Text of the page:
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Sheep in a field with a sunset behind them ©

Trial Managers wear many hats and require lots of different skills. The data hat is central to the success of the trial.

Bad data = bad analysis = inconclusive result = poor trial...

A good trial manager knows this and can view the trial from a data perspective. They will know what data is critical, and they will keep an eye on it.

In NDORMS data management, is centralised, we don’t have a dedicated data manager for any of our trials. So, trial managers need to have a good understanding of their trial data. The best analogy, I have heard is that a trial manager is like a shepherd and each participant is one of your sheep. As the shepherd you need to know where your sheep are, and if one goes missing you need to look for it and bring it back into the fold. Some sheep may have wonky legs and so will need more care. Ref. DB. When help is needed to care for your sheep, the data management team, and supporting staff will assist and offer guidance.

10 Habits of a good  trial manager:

  1. The most important thing they do is communicate, regular Data Management meetings, are the chance to let us know what is happening and any challenges. Invite us to your TMG, and give a heads up if any meetings are concerning data changes.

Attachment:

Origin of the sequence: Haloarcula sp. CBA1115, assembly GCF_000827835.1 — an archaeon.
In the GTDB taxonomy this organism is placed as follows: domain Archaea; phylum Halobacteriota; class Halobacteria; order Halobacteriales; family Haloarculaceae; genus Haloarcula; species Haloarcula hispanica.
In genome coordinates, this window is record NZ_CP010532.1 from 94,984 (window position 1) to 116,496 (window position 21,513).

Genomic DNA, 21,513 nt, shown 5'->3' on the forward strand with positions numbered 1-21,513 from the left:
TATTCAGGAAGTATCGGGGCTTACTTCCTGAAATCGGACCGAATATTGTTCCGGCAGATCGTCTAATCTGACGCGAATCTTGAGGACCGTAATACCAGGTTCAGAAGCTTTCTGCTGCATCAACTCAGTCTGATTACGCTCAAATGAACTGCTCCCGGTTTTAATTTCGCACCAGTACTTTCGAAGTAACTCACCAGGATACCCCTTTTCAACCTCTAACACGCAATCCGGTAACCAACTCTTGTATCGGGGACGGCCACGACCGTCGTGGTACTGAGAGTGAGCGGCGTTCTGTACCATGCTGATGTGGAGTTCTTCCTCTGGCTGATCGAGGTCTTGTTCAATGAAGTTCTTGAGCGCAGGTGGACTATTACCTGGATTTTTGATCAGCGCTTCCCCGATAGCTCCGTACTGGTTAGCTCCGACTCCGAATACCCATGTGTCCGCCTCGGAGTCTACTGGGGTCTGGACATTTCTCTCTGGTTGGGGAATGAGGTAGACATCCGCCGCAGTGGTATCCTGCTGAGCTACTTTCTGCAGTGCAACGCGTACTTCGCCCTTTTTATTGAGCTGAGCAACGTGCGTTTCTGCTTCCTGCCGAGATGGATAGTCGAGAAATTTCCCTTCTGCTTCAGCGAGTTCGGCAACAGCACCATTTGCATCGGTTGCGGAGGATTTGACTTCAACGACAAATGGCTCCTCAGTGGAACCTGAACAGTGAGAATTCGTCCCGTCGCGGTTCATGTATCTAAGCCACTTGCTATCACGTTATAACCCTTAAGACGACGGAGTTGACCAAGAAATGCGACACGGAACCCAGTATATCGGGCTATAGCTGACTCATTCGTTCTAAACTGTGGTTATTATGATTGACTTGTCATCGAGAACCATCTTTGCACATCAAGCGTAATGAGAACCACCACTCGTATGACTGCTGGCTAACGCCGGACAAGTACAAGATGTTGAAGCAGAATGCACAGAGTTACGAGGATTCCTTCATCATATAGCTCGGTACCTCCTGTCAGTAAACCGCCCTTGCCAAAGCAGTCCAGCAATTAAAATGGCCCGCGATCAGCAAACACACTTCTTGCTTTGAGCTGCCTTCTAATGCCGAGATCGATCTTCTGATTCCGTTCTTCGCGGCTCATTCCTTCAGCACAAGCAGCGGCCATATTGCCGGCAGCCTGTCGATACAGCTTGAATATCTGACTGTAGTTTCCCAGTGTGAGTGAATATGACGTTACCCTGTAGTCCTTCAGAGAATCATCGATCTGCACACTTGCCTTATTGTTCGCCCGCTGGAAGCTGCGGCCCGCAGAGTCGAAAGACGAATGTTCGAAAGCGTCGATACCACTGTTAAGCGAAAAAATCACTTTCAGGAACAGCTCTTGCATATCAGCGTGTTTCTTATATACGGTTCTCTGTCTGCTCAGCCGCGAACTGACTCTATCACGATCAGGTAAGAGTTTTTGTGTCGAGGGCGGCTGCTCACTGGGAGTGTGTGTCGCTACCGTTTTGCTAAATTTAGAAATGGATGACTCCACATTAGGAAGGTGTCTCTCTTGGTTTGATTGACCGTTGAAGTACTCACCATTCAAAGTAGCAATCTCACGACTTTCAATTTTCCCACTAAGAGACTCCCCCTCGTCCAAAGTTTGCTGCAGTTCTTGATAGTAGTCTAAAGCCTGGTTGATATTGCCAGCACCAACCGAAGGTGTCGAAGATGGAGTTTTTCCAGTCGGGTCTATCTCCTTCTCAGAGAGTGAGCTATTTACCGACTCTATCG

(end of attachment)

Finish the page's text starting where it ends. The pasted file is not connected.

2. Keep track of participants, know their key follow-up dates, and anything unexpected like delayed operations.
  3. They are aware and mindful of their primary and secondary outcomes, and the timepoints when these occur.
  4. Understand the importance of reporting data status at TMG meetings, so that issues can be managed early e.g. if follow-up percentages are low, the whole team is aware, and it can be addressed as a group.
  5. Respect data management team advice, especially with respect to standard processes.
  6. Do not operate as an island, shutting out help to manage the data e.g. even if you have systems that you have used in previous trials, it is important that we use similar processes so that if you are no longer available other people can manage the data.
  7. Inform us about any changes in your trial that will affect the data, or systems that are used to collect it.
  8. Collaborate, come up with ideas, and embrace changes that make data management and collection easier for us, sites or participants.
  9. Understand that if it’s not in the data it didn’t happen e.g. deviations, withdrawals
  10. Love your data management and support team, not overtly, just the occasional bribe or a simple compliment.